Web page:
As the sun shines over the Inland Northwest, less than a week ago it seemed as if we lived in a shower stall.
Mist. Drizzle. Heavy rain. An abrupt torrent. From May 12-22, Spokane experienced 11 days of precipitation, including an historic downpour on May 20 that marked the heaviest single day of rainfall in 16 years.
A series of vigorous weather systems left some of us to wonder if water was replacing air. Among the more notable events were Sunday, May 17, when heavy rain, thunder and lightning rolled through the region, and Monday, May 18, when two funnel clouds appeared over the Palouse during intermittent showers.
The most intense downpour occurred on Wednesday, May 20, when more rain fell in Spokane, Moscow-Pullman and Lewiston than any May 20 in history. Spokane’s 1.4 inches of rainfall broke the previous record of 1.19 inches set more than a century ago – 1912, to be exact. Moscow-Pullman received 1.25 inches during the steady rain, and Lewiston got .96 inches.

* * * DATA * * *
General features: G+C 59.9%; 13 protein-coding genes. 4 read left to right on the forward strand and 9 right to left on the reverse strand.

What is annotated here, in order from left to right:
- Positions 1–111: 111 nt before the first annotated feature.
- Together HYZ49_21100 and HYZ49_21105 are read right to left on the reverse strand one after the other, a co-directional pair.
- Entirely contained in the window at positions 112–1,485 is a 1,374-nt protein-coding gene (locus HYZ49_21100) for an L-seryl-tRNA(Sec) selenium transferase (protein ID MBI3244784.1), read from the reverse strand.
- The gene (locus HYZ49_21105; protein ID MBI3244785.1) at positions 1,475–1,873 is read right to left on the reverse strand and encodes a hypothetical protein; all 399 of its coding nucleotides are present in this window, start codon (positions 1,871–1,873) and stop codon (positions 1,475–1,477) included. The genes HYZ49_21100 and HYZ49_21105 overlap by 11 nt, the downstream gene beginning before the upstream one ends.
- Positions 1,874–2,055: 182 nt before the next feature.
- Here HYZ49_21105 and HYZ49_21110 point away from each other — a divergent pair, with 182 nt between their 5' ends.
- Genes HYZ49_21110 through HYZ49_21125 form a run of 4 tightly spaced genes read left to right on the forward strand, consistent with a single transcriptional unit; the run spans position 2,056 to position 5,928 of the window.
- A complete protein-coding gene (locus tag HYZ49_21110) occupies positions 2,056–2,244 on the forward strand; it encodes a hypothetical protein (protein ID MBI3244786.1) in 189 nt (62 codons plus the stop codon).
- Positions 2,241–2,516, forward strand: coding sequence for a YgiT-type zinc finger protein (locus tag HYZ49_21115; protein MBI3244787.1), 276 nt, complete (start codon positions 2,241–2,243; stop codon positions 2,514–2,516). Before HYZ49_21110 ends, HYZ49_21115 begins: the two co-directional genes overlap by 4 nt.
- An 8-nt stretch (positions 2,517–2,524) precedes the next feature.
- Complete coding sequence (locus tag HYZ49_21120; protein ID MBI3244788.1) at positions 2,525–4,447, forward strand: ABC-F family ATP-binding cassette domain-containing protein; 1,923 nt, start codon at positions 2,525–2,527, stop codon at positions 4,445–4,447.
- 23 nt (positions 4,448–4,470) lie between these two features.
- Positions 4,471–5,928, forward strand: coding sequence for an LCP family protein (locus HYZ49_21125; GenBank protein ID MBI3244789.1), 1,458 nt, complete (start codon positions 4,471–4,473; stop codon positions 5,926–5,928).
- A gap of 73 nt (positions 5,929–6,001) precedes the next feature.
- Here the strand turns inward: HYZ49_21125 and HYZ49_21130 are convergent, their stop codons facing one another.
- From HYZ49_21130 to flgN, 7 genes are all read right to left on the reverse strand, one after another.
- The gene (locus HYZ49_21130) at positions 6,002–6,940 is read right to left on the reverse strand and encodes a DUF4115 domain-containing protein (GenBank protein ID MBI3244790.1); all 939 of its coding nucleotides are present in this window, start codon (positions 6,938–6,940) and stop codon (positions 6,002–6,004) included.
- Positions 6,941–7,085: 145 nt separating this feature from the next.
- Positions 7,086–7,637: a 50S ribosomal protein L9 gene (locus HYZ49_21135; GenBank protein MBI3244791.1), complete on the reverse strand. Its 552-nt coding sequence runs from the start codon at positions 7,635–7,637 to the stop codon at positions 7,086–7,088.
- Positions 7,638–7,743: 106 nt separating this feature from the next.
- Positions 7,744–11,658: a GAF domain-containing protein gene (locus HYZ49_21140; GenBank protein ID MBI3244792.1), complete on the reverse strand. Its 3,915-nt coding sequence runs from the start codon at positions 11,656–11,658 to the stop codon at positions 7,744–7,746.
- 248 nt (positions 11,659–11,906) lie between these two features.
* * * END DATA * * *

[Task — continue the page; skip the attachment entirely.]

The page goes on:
This historic deluge was followed by a light drizzle the following day, May 21. By the close of last week, Spokane had seen 2.42 inches of rain during the first three-quarters of the month, putting us at 1.35 inches above normal.
Feeling waterlogged, we welcomed the rain-free weekend of partly sunny skies and mild temperatures. By the afternoon of Sunday, May 24, however, it was apparent from radar reports that another precipitation-laden system was aimed our way. Described as a “strong fetch of Pacific moisture directed into the Northwest,” the National Weather Service-Spokane said to expect rain showers to track through the region on Memorial Day.
That’s just what happened. Thick clouds rolled in Monday morning, giving rise to light rain that fell early in the afternoon. More rounds of light rain fell later in the day, just as some of us were preparing to cook hamburgers and drumsticks on the outdoor grill.
Clouds began easing up on Tuesday and the moisture-rich air exited the region. As you read this column, sunny skies and summer-like temperatures embrace us.
A late spring gloom has given way to an end-of-May bloom. Will it last? Enjoy it while you can, as another unsettled weather pattern may bring cooler temperatures, showers and a few thunderstorms this weekend.
Nic Loyd is a Washington meteorologist. Linda Weiford is a writer in Moscow, Idaho, who’s also a weather geek. Contact: firstname.lastname@example.org.
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